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Mar 30, 2015

How to Avoid Wasting Money on Enterprise Mobile Apps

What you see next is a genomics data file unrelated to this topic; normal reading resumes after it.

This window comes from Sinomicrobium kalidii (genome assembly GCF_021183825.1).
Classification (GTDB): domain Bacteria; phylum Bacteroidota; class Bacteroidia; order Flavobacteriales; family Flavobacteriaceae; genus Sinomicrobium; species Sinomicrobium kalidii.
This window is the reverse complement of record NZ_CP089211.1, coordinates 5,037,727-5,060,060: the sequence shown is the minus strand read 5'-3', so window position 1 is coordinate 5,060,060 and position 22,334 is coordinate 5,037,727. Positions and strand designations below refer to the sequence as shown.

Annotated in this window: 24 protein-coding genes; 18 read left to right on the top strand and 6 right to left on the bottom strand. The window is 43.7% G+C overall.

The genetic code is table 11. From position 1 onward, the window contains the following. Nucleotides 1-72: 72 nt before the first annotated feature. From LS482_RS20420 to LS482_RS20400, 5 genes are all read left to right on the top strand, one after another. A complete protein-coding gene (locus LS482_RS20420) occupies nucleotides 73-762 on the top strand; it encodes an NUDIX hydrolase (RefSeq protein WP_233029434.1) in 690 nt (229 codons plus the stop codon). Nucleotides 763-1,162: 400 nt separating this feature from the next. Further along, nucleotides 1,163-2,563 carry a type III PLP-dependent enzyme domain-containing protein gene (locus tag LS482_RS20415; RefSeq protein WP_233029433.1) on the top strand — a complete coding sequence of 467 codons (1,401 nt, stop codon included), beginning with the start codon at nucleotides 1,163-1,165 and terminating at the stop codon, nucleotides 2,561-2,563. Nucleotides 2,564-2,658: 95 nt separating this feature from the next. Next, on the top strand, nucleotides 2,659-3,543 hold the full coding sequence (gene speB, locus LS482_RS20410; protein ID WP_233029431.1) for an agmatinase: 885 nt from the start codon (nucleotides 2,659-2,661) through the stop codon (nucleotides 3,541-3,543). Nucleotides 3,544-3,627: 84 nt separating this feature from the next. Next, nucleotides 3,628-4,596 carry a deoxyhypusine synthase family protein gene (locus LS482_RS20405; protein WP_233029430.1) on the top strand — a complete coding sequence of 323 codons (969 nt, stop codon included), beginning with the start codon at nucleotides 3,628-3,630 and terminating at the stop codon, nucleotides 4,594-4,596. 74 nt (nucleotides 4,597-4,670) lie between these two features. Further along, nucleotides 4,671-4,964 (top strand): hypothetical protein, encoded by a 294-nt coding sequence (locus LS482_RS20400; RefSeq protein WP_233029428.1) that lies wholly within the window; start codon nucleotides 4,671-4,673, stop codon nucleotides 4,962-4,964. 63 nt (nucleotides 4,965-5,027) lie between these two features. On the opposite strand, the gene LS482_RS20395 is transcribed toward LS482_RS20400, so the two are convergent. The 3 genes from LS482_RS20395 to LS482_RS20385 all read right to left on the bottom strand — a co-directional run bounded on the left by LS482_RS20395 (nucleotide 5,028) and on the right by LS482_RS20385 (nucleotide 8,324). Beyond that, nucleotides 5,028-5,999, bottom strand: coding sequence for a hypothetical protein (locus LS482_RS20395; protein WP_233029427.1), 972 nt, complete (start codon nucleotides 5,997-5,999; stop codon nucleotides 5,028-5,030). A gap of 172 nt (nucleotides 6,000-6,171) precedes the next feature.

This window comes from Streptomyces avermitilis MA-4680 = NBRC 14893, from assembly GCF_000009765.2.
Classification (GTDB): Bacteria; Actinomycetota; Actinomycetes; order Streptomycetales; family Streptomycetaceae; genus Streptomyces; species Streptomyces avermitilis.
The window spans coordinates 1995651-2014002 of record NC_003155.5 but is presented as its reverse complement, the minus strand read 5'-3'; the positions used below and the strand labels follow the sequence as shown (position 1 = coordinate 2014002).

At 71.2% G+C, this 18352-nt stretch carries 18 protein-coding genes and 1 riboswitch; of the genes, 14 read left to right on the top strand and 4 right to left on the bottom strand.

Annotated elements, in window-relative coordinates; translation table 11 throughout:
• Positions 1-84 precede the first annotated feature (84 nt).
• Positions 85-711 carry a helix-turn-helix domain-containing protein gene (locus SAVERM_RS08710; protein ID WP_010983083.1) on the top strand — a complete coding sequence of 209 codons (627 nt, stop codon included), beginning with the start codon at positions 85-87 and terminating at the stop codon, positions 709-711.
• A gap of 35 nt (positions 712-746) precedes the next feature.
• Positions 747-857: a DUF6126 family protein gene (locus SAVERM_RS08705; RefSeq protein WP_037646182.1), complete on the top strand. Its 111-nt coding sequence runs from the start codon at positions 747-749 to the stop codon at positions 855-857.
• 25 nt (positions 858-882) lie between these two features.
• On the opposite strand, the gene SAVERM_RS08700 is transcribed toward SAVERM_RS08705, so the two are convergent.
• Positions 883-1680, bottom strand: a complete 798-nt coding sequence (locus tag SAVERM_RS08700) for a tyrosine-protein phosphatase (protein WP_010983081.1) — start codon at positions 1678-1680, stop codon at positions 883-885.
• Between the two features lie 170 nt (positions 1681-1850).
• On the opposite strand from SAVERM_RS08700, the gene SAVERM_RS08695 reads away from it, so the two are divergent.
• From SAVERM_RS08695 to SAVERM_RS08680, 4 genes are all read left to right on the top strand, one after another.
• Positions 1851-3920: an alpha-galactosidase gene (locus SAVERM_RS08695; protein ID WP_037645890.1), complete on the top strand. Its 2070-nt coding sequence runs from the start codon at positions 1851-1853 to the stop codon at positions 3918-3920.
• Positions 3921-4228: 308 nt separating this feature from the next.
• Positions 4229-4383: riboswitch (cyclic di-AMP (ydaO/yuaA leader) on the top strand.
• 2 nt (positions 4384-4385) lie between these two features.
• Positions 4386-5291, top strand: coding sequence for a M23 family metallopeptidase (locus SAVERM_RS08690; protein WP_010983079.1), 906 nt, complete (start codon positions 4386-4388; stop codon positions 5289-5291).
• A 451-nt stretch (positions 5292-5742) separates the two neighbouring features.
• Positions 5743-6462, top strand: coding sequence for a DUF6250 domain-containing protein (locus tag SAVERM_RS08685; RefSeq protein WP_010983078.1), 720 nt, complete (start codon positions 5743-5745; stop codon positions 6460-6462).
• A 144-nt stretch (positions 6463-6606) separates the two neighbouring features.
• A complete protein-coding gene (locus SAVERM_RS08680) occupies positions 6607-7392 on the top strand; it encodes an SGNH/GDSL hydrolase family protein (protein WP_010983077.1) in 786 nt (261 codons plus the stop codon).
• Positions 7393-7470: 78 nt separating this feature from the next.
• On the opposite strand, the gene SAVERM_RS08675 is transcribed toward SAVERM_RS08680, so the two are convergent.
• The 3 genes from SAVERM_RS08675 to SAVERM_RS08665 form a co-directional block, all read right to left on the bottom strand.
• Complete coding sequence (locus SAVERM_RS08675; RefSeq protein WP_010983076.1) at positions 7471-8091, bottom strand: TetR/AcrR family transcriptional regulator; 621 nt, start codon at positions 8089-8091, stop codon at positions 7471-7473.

Enterprise mobile apps can drive heightened employee productivity by enabling workers to get work done wherever and whenever they’re able to. But mobile apps will only generate payback if there’s a clear business case for their deployment and they’re actually used by mobile workers. To help drive mobile app adoption in the enterprise – and, subsequently, positive ROI for enterprise mobile apps – treat each app deployment like a campaign. Start by defining the objectives – is the mobile app intended to meet a need that’s been articulated by a work group or a department? Has an opportunity been identified to improve work processes, employee/team output, and/or efficiency through the deployment of a targeted mobile app for a work group such as field service workers or sales reps? Once the goals for your enterprise mobile apps have been defined, draft a business model for each app and choose a single measure of success. As a starting point, determine whether there is a specific business or operational problem the mobile app is intended to address. Does the app address an articulated need among employees, contract workers, and other stakeholders that will drive usage and adoption? From there, select a single metric to gauge success (e.g. the cost of an app against the number of active users; increases in customer lifetime value or conversion rates from the use of a mobile sales app; changes in employee/work group productivity, etc.). Of course, in order to achieve ROI with enterprise mobile apps, it’s critical to gain buy-in from the people who will be using them. A “build-it-and-they-will-come” approach won’t cut it. It’s essential to actively rally mobile workers (employees, contract workers, business partners) to the cause using clearly-communicated messaging through town hall meetings, senior leadership email memos, one-on-one meetings and other forums. Actively solicit worker feedback to determine their state of mobile readiness, geographic location, role, and other factors that can impact usage. From there, administrators can collect feedback, track engagement, gauge adoption rates, make changes to apps where needed, and evaluate ROI. As part of these efforts, analytics tools can be used to measure and respond to each user touch point along the app download and usage journey. The insights gleaned from this analysis can be used to identify opportunities for training, proactive support, UX enhancements, and other steps that can be taken to increase app usage and drive revenue, efficiency, and productivity gains.


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